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Scientists Predict Faster Sea Level Rise


New research shows that global warming could cause the world's polar ice sheets to melt faster than expected. Scientists predict the melting ice will eventually cause sea levels to rise up to six meters, threatening human activity along coasts and on islands.

The general consensus among climate scientists is that the average global temperatures will rise 1.5 to six degrees Celsius by the end of this century. This is roughly as warm as the Earth got about 129,000 years ago, the time between the most recent ice age and the previous one.

Researchers using modern computer models and natural climate records, such as data from ancient coral reefs and samples of deep ice, have found that sea levels at that long-ago time were about four to six meters higher than now. They report in the journal Science that the cause of the ancient sea level rise was significant melting of the Greenland and Antarctic ice sheets.

University of Arizona geoscientist Scott Overpeck says that when the computer models are fed the future temperature estimates, they show that the ice sheets would repeat their past performance. Ocean levels would rise one meter by the year 2100 and continue rising for centuries afterward.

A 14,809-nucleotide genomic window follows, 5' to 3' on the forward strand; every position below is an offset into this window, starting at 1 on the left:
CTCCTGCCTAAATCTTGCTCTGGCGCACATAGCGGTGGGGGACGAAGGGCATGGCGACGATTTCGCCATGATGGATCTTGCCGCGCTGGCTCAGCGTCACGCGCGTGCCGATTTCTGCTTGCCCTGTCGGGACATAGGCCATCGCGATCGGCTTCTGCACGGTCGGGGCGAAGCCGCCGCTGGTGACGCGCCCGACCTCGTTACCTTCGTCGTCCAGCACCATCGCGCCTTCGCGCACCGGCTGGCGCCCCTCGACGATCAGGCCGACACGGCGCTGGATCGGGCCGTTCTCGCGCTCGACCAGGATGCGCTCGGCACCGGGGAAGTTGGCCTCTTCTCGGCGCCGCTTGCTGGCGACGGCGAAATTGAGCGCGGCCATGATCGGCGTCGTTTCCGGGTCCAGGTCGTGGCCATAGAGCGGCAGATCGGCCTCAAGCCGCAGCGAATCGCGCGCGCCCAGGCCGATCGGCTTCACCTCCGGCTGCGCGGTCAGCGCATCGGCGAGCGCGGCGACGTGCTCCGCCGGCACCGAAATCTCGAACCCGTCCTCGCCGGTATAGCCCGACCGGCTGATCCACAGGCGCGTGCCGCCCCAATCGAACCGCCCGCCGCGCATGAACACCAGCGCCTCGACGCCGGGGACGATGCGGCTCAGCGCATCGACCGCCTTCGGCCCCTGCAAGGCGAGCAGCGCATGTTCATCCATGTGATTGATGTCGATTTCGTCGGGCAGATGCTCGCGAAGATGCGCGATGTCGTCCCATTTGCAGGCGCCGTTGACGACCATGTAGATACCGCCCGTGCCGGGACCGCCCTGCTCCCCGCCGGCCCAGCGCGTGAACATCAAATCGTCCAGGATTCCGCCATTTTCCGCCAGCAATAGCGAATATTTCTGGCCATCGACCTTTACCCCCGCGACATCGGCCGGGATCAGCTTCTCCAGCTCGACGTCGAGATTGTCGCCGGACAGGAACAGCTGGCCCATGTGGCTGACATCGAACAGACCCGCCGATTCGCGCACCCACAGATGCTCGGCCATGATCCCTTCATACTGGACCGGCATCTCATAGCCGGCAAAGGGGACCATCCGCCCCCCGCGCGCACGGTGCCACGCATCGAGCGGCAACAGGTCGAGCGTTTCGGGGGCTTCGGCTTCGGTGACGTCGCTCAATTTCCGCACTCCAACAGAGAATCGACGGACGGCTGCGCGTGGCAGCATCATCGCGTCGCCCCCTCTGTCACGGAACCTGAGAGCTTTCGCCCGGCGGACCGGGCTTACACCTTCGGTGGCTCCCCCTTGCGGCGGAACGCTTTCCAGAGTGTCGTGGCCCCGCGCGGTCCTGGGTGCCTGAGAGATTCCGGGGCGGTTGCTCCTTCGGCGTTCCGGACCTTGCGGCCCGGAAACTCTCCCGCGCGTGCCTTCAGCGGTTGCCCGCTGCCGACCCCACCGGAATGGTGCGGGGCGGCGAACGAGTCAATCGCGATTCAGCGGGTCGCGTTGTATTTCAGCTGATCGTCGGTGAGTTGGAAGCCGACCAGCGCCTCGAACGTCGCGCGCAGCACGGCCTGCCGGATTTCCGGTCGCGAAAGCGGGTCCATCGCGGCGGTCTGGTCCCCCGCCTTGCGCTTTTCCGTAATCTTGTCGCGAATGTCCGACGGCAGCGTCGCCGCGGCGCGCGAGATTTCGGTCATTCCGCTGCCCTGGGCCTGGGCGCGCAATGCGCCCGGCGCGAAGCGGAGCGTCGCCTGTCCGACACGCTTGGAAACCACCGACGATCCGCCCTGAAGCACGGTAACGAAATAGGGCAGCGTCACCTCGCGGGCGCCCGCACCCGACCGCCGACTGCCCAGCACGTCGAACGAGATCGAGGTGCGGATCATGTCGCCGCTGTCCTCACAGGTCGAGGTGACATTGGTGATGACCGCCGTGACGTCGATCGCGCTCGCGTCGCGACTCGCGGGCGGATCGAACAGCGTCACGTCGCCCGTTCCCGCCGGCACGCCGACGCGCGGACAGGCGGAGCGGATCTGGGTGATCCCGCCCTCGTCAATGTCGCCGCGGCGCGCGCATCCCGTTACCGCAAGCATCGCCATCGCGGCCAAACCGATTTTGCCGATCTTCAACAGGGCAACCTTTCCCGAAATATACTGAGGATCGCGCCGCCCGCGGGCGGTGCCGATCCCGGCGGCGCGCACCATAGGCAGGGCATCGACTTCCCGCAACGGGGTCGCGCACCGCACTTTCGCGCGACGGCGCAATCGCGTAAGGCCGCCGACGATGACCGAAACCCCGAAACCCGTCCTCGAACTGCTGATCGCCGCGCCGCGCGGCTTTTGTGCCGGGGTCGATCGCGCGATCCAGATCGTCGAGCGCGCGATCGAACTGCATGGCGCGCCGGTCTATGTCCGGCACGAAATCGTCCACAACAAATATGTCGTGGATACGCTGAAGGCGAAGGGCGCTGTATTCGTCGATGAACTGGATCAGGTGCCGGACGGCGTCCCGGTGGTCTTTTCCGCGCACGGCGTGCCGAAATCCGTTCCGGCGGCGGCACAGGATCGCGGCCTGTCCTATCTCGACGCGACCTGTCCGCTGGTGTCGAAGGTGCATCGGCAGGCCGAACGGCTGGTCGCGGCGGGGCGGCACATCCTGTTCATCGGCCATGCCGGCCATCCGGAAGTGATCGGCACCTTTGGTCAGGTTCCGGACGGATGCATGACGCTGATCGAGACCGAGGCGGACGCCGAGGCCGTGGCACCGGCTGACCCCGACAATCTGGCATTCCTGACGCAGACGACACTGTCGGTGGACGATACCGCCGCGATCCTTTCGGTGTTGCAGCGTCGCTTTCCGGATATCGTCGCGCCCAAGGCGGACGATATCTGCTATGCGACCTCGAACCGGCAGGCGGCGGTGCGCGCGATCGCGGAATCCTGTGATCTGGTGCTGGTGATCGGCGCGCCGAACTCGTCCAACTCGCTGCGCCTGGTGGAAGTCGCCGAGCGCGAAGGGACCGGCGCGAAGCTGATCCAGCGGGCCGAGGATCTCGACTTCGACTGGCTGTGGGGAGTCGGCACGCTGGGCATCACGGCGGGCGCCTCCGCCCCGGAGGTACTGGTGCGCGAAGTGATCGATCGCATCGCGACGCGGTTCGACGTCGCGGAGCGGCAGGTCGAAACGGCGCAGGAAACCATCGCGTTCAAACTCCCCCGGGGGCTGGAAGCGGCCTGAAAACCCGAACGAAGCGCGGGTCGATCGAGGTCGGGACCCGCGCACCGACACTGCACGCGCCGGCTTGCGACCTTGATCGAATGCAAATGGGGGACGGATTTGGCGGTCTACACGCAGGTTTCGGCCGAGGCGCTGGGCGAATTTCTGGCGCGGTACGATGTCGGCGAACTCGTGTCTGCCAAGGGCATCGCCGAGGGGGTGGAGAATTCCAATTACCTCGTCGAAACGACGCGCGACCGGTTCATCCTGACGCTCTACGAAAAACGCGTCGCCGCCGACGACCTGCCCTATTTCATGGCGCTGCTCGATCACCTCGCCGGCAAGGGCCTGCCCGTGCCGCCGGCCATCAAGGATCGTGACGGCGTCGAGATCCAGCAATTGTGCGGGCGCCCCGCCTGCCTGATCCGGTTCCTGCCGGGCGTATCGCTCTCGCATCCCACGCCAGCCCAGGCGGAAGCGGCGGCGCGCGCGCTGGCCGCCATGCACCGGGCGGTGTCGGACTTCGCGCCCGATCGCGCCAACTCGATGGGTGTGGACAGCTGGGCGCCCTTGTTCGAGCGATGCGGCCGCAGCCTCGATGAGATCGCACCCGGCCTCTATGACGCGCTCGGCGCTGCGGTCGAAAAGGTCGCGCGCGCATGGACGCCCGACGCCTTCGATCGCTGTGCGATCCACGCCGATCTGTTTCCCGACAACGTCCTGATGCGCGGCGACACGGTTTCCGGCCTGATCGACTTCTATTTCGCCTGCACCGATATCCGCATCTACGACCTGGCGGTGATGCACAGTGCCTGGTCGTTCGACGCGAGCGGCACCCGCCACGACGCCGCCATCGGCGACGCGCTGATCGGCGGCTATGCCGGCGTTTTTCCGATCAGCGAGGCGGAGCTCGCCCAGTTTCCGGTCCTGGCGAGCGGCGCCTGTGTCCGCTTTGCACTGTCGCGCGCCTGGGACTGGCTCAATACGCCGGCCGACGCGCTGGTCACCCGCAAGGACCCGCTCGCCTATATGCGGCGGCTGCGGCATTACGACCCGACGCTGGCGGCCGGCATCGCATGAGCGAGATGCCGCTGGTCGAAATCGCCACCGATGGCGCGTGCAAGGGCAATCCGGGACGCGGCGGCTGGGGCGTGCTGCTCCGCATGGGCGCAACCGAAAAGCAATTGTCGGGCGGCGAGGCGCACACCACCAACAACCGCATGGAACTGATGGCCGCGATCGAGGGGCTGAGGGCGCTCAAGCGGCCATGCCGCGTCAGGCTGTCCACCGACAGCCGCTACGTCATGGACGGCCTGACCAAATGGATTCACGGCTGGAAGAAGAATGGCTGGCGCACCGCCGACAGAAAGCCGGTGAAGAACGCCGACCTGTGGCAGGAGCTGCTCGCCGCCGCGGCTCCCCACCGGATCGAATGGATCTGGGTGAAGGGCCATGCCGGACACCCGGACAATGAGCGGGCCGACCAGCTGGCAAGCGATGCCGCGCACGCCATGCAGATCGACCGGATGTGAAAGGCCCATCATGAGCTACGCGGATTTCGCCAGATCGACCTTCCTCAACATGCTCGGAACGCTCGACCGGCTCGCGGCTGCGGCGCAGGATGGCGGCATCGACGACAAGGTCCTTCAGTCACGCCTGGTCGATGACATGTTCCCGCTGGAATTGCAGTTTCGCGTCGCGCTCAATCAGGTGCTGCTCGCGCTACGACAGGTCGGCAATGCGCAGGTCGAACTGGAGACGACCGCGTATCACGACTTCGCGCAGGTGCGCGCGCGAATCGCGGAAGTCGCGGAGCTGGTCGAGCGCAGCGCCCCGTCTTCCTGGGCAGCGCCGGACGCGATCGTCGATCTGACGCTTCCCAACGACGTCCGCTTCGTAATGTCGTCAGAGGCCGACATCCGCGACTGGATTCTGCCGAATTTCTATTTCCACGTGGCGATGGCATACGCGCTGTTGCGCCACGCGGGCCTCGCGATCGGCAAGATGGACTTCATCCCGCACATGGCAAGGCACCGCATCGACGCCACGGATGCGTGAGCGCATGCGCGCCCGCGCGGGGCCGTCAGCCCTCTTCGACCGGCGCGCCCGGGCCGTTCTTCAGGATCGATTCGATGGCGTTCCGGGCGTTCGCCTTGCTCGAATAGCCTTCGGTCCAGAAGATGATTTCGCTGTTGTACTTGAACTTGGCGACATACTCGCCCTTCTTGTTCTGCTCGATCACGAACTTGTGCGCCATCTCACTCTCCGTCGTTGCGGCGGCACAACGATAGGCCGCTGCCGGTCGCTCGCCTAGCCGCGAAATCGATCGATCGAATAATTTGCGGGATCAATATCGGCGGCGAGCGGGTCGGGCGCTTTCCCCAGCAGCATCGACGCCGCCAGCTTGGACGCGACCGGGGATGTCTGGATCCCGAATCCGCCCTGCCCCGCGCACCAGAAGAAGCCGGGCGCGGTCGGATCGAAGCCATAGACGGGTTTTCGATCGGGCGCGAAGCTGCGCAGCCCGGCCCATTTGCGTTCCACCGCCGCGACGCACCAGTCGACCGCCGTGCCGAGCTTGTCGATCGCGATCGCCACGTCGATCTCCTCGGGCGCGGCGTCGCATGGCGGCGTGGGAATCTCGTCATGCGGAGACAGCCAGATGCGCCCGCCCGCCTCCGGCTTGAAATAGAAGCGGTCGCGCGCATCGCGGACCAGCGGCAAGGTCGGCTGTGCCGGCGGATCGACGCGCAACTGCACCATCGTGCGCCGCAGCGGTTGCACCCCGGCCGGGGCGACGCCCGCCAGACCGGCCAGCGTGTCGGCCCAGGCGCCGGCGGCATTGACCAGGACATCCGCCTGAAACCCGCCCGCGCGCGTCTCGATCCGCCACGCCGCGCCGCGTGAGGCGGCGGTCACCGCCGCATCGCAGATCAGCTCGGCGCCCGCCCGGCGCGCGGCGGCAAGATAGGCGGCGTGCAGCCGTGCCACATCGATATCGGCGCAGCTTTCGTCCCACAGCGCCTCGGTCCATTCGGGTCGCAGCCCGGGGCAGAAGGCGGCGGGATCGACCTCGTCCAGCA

"Right now our sea level rise is proceeding at about three millimeters per year," he noted. "That is mostly due to ocean expansion as the ocean warms. This will continue and it will result ultimately in at least a meter of sea level rise if we don't do anything. What we're talking about is melting of ice sheets, which will be on top of this and which will accelerate the rate of sea level rise."

The study follows recent reports of satellite observations showing that the Greenland and Antarctic ice sheets have been losing area to the sea for several years, by melting and large chunks breaking off.

A second study in the journal Science shows that at least part of this loss apparently occurs from beneath the ice sheets because of warmer ocean water at intermediate depths. U.S. space agency researcher Robert Bindshadler says the warm water might be melting the edges of the glaciers from below and causing them to move faster.

"There's a big temperature contrast between the warm ocean water and the cold ice, and melting occurs at a very rapid rate," he noted. "It reduces the friction that holds these glaciers back, allowing them to accelerate."

Scientists attribute the temperature increase behind the melting glaciers to an increase in carbon dioxide and other so-called greenhouse gases in the atmosphere, emitted largely by industry and automobiles. Scott Overpeck at the University of Arizona says this differs from the temperature rise 129,000 years ago, which was due to a greater tilt of the northern hemisphere toward the sun.

"What we're doing -- humans -- to the climate system will be much harsher on ice sheets than what Mother Nature did 129,000 years ago," he explained. "Back then it was warming primarily in the northern hemisphere in the summer. Now we're warming the entire Earth and we're doing it year 'round."

As a result, says Overpeck, the polar ice sheets probably will be more susceptible to warming in the future than they were in the past.

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